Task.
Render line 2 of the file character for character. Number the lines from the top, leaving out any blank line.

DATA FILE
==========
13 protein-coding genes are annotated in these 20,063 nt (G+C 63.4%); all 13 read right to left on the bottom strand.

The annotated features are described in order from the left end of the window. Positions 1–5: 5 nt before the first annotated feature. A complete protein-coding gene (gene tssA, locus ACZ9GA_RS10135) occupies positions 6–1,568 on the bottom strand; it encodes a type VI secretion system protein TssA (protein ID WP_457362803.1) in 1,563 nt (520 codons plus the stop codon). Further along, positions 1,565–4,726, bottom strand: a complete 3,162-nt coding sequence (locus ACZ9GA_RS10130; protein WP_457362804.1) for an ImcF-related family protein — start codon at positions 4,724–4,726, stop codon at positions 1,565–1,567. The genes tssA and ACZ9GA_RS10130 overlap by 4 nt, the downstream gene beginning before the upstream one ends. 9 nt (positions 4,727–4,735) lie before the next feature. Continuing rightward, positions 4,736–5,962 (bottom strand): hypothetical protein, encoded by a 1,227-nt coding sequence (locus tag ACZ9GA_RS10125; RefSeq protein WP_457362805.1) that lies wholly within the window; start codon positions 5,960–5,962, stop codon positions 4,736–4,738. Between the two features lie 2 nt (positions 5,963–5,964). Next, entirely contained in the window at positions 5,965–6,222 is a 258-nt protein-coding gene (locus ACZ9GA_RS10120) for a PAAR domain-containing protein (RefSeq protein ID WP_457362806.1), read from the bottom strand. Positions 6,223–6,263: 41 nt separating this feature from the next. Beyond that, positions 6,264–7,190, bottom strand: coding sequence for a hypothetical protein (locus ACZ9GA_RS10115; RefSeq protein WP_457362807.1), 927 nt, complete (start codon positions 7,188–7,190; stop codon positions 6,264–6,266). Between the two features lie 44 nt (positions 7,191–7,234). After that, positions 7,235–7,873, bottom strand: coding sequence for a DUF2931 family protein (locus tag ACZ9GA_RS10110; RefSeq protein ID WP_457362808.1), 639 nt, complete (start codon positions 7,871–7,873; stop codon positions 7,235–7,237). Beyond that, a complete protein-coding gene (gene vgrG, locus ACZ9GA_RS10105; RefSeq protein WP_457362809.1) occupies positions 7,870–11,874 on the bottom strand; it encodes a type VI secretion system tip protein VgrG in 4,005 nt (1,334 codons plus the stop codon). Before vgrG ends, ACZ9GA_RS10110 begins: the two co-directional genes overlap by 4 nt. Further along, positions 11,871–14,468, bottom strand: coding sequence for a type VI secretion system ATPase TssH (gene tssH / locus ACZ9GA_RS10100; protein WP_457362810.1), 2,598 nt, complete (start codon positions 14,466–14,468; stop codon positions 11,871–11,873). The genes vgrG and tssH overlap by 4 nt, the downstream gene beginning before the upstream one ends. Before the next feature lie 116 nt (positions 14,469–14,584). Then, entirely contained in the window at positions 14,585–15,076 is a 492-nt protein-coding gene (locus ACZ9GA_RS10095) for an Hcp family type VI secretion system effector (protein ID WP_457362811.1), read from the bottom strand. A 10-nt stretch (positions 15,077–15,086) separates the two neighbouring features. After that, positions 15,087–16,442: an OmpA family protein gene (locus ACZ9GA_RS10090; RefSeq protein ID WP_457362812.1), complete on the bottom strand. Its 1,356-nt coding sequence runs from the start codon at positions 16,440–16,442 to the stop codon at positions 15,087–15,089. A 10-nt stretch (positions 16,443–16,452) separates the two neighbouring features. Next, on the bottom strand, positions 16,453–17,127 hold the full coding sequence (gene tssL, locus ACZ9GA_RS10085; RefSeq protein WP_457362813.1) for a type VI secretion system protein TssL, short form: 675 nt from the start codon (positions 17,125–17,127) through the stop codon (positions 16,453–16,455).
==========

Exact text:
The annotated features are described in order from the left end of the window. Positions 1–5: 5 nt before the first annotated feature. A complete protein-coding gene (gene tssA, locus ACZ9GA_RS10135) occupies positions 6–1,568 on the bottom strand; it encodes a type VI secretion system protein TssA (protein ID WP_457362803.1) in 1,563 nt (520 codons plus the stop codon). Further along, positions 1,565–4,726, bottom strand: a complete 3,162-nt coding sequence (locus ACZ9GA_RS10130; protein WP_457362804.1) for an ImcF-related family protein — start codon at positions 4,724–4,726, stop codon at positions 1,565–1,567. The genes tssA and ACZ9GA_RS10130 overlap by 4 nt, the downstream gene beginning before the upstream one ends. 9 nt (positions 4,727–4,735) lie before the next feature. Continuing rightward, positions 4,736–5,962 (bottom strand): hypothetical protein, encoded by a 1,227-nt coding sequence (locus tag ACZ9GA_RS10125; RefSeq protein WP_457362805.1) that lies wholly within the window; start codon positions 5,960–5,962, stop codon positions 4,736–4,738. Between the two features lie 2 nt (positions 5,963–5,964). Next, entirely contained in the window at positions 5,965–6,222 is a 258-nt protein-coding gene (locus ACZ9GA_RS10120) for a PAAR domain-containing protein (RefSeq protein ID WP_457362806.1), read from the bottom strand. Positions 6,223–6,263: 41 nt separating this feature from the next. Beyond that, positions 6,264–7,190, bottom strand: coding sequence for a hypothetical protein (locus ACZ9GA_RS10115; RefSeq protein WP_457362807.1), 927 nt, complete (start codon positions 7,188–7,190; stop codon positions 6,264–6,266). Between the two features lie 44 nt (positions 7,191–7,234). After that, positions 7,235–7,873, bottom strand: coding sequence for a DUF2931 family protein (locus tag ACZ9GA_RS10110; RefSeq protein ID WP_457362808.1), 639 nt, complete (start codon positions 7,871–7,873; stop codon positions 7,235–7,237). Beyond that, a complete protein-coding gene (gene vgrG, locus ACZ9GA_RS10105; RefSeq protein WP_457362809.1) occupies positions 7,870–11,874 on the bottom strand; it encodes a type VI secretion system tip protein VgrG in 4,005 nt (1,334 codons plus the stop codon). Before vgrG ends, ACZ9GA_RS10110 begins: the two co-directional genes overlap by 4 nt. Further along, positions 11,871–14,468, bottom strand: coding sequence for a type VI secretion system ATPase TssH (gene tssH / locus ACZ9GA_RS10100; protein WP_457362810.1), 2,598 nt, complete (start codon positions 14,466–14,468; stop codon positions 11,871–11,873). The genes vgrG and tssH overlap by 4 nt, the downstream gene beginning before the upstream one ends. Before the next feature lie 116 nt (positions 14,469–14,584). Then, entirely contained in the window at positions 14,585–15,076 is a 492-nt protein-coding gene (locus ACZ9GA_RS10095) for an Hcp family type VI secretion system effector (protein ID WP_457362811.1), read from the bottom strand. A 10-nt stretch (positions 15,077–15,086) separates the two neighbouring features. After that, positions 15,087–16,442: an OmpA family protein gene (locus ACZ9GA_RS10090; RefSeq protein ID WP_457362812.1), complete on the bottom strand. Its 1,356-nt coding sequence runs from the start codon at positions 16,440–16,442 to the stop codon at positions 15,087–15,089. A 10-nt stretch (positions 16,443–16,452) separates the two neighbouring features. Next, on the bottom strand, positions 16,453–17,127 hold the full coding sequence (gene tssL, locus ACZ9GA_RS10085; RefSeq protein WP_457362813.1) for a type VI secretion system protein TssL, short form: 675 nt from the start codon (positions 17,125–17,127) through the stop codon (positions 16,453–16,455).